Tell Me A Story

I sat across the table from a gentleman with slumped shoulders and a cardigan. He wore his more than 80 years on his wrinkled face. Beside him was another similar-looking man who was putting ketchup on his onion rings, and beside him was a grey-haired woman. The seats at our rectangular table were full of these people. Other than my presence on this day, it was just like every other lunchtime at the assisted living facility. I was there to visit my grandmother and I was grateful that her table-mates had allowed me to disrupt their meticulous routine.

The conversation was sparse. Actually it was mostly focused on the fact that because of my presence, we were short one bowl of tapioca. I offered to part with mine, but they wouldn’t hear of it. Instead, the woman with the walker slowly made her way to the kitchen to request another cup of pudding. This is how they did things at their table, and I wasn’t about to argue.

I was so intrigued with them all. After the tapioca situation was resolved I listened to the snippets of conversation between these weathered friends. One man had finally sold his home. His children had helped work with the realtor and now finally their father could rest assured he was officially living in his last earthly residence. Others talked about their grandchildren, their health, and their plans to play BINGO or dominoes later in the day.

The mealtime came to an end and they all slowly rose and shuffled away, but I wish they would have stayed longer. I wanted to hear more. These people had lived so much more life than I had. They each had so much history and so many stories that I would have loved to hear.

How many children did they have? How long had they been widowed? Did they serve in the war? What were their occupations as young people? How did they fall in love? What were their biggest regrets and greatest accomplishments?

So many stories… yet, so little tapioca.

That mealtime reminded me how much I love to hear about people’s lives. I love true stories. Just as I could have sat there all day listening to those senior citizens share, I could spend hours reading or watching biographies. There is so much to be learned from hearing about other people’s lives.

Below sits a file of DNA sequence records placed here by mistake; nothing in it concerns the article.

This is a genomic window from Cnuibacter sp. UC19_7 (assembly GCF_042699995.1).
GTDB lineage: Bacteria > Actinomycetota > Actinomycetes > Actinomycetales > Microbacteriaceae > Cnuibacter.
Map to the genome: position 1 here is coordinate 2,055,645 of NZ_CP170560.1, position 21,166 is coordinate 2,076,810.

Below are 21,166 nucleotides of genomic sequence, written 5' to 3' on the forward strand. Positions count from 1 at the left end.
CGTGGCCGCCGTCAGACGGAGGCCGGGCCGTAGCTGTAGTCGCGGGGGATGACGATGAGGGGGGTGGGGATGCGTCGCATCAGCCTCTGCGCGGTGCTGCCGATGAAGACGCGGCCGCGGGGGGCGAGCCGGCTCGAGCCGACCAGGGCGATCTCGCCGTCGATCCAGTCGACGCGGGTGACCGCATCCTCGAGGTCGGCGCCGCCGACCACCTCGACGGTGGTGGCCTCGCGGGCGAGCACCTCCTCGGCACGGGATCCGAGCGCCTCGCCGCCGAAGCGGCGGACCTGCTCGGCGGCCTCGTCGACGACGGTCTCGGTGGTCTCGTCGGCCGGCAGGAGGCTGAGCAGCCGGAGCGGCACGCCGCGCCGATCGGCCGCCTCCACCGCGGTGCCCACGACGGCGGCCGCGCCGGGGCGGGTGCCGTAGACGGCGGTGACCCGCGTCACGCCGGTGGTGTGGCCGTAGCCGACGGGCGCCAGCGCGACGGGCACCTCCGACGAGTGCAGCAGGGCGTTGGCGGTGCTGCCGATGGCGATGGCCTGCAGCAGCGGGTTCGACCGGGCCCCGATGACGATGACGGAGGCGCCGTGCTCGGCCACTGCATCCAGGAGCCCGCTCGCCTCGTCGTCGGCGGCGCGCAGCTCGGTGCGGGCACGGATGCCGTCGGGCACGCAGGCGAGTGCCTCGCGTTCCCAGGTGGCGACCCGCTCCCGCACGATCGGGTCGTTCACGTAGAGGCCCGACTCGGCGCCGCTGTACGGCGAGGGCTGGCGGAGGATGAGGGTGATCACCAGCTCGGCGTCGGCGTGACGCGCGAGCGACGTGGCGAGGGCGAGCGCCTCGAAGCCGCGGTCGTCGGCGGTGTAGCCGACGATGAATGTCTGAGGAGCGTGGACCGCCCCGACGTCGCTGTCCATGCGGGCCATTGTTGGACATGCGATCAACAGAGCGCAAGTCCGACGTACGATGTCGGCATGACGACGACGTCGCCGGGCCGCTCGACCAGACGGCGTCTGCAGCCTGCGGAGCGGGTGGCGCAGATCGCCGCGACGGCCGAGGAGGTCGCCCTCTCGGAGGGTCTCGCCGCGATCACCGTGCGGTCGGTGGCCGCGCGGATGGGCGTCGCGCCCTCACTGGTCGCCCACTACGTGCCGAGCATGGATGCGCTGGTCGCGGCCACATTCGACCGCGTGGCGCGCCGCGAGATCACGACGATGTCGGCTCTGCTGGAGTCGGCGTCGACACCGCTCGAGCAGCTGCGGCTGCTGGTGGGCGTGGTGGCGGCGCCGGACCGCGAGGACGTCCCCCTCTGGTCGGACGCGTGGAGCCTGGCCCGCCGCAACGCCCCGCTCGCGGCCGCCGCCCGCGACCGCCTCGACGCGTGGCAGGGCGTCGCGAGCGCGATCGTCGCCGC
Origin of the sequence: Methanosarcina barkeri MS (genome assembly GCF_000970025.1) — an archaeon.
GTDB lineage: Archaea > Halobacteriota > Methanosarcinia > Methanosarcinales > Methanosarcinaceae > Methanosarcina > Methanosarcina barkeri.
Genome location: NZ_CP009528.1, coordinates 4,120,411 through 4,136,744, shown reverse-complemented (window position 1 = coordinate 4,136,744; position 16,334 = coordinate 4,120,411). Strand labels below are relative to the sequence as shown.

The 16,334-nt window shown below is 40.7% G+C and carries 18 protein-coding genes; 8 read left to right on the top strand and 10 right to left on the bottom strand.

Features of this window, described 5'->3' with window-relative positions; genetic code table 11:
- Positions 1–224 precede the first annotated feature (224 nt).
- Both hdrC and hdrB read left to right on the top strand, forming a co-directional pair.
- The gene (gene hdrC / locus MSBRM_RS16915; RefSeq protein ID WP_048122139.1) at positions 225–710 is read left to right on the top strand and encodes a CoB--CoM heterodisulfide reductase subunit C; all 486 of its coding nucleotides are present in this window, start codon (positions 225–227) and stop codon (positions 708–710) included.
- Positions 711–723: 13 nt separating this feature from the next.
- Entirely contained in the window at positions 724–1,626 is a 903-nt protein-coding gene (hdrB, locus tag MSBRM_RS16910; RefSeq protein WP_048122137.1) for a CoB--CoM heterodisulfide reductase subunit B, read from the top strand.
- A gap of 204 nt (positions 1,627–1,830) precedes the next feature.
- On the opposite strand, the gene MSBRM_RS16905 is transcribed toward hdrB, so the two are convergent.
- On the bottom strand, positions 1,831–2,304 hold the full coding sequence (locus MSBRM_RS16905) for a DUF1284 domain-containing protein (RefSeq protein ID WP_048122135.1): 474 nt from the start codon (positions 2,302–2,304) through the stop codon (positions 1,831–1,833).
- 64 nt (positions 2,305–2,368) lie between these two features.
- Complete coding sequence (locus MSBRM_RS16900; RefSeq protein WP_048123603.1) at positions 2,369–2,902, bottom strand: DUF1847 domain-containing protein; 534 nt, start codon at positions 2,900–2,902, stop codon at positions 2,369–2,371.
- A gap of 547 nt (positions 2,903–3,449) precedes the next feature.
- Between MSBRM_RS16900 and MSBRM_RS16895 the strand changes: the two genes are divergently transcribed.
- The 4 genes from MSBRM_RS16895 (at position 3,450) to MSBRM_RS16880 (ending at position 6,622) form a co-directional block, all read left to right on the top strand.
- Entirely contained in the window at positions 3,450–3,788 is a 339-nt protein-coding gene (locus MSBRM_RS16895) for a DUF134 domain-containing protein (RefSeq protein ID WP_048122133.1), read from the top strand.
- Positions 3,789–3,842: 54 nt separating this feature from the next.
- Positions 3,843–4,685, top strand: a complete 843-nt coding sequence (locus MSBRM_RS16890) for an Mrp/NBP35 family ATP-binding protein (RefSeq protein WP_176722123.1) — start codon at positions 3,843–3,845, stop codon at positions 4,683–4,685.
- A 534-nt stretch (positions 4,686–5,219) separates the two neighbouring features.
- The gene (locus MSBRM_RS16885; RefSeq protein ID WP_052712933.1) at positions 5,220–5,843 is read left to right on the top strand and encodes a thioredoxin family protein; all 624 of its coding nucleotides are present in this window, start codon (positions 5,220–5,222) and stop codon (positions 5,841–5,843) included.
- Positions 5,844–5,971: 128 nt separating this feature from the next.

Stories make things real. Stories pull us all in and level the field so that we can find ways to relate and understand.

Stories are powerful.

But, sometimes we shy away from telling our stories.

We may think it’s fun to hear the stories of others, but we don’t see the value in sharing our own.

Does anyone really want to hear about my childhood? Is there any benefit in sharing about the way my husband and I met and fell in love? Can I really help another mother who has a child dealing with the same disease that plagued my son? Does sharing about my frustrations with the daily, mundane tasks of being a wife and mother really touch another’s heart?

I’m pretty sure the answer is yes.

Yes.

Even if we don’t think our stories are special, they may be special to someone else. They connect us to people in a real way instead of through a virtual network or screen. They strip away the fronts and perceptions and make things real. And we like that, because life is real.

When I hear a girlfriend talk about the fatigue she feels from disciplining the same child for the same issue day in and day out, I’m encouraged. I’m reminded that I’m not alone.

When I hear an older woman tell me her love story and how she was married to the same man for decades, I’m inspired. I’m reminded that I can strive for a stronger marriage and deeper love.

When I hear a mentor share about their weaknesses and fears, I’m uplifted. I’m reminded that no one is perfect and we all deal with failures and pain.

When I hear a friend share about their loss and heartache, I’m broken. I’m reminded that I need to help carry the burdens of others and reach out to those who are hurting.

It doesn’t really matter if the people who are telling the stories are old, wrinkled, young, trendy, close friends or a new acquaintances. They may be wearing a cardigan, hospital gown, mom jeans or a jersey. It doesn’t really matter. I want to listen. And when the opportunity arises, I want to share my story too.

Sharing our stories helps us live better stories.

And sometimes you even get a bowl of tapioca to top it all off.

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